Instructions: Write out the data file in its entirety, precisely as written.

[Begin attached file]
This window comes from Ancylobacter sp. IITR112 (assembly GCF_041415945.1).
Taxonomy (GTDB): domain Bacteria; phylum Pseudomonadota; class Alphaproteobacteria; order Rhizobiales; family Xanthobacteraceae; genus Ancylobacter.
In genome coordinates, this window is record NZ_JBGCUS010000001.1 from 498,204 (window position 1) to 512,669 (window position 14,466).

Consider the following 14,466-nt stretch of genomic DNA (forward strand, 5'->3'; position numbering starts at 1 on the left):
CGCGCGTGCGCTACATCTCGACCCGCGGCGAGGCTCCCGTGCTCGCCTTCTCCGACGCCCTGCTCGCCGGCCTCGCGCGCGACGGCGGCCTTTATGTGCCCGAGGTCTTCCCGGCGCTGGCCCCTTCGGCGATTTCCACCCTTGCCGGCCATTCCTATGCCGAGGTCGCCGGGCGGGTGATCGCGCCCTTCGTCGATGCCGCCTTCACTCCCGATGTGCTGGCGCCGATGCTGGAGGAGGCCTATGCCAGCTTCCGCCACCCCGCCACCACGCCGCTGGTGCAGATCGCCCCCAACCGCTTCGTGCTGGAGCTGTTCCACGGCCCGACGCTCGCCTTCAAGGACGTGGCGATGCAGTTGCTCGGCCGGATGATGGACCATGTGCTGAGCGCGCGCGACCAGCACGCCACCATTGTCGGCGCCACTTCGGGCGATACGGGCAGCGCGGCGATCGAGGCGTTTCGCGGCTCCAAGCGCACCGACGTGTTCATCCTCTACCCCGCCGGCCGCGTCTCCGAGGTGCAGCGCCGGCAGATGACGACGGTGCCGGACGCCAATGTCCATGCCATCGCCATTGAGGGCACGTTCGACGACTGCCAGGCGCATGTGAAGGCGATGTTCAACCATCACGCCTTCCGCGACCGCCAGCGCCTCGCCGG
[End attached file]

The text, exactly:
This window comes from Ancylobacter sp. IITR112 (assembly GCF_041415945.1).
Taxonomy (GTDB): domain Bacteria; phylum Pseudomonadota; class Alphaproteobacteria; order Rhizobiales; family Xanthobacteraceae; genus Ancylobacter.
In genome coordinates, this window is record NZ_JBGCUS010000001.1 from 498,204 (window position 1) to 512,669 (window position 14,466).

Consider the following 14,466-nt stretch of genomic DNA (forward strand, 5'->3'; position numbering starts at 1 on the left):
CGCGCGTGCGCTACATCTCGACCCGCGGCGAGGCTCCCGTGCTCGCCTTCTCCGACGCCCTGCTCGCCGGCCTCGCGCGCGACGGCGGCCTTTATGTGCCCGAGGTCTTCCCGGCGCTGGCCCCTTCGGCGATTTCCACCCTTGCCGGCCATTCCTATGCCGAGGTCGCCGGGCGGGTGATCGCGCCCTTCGTCGATGCCGCCTTCACTCCCGATGTGCTGGCGCCGATGCTGGAGGAGGCCTATGCCAGCTTCCGCCACCCCGCCACCACGCCGCTGGTGCAGATCGCCCCCAACCGCTTCGTGCTGGAGCTGTTCCACGGCCCGACGCTCGCCTTCAAGGACGTGGCGATGCAGTTGCTCGGCCGGATGATGGACCATGTGCTGAGCGCGCGCGACCAGCACGCCACCATTGTCGGCGCCACTTCGGGCGATACGGGCAGCGCGGCGATCGAGGCGTTTCGCGGCTCCAAGCGCACCGACGTGTTCATCCTCTACCCCGCCGGCCGCGTCTCCGAGGTGCAGCGCCGGCAGATGACGACGGTGCCGGACGCCAATGTCCATGCCATCGCCATTGAGGGCACGTTCGACGACTGCCAGGCGCATGTGAAGGCGATGTTCAACCATCACGCCTTCCGCGACCGCCAGCGCCTCGCCGG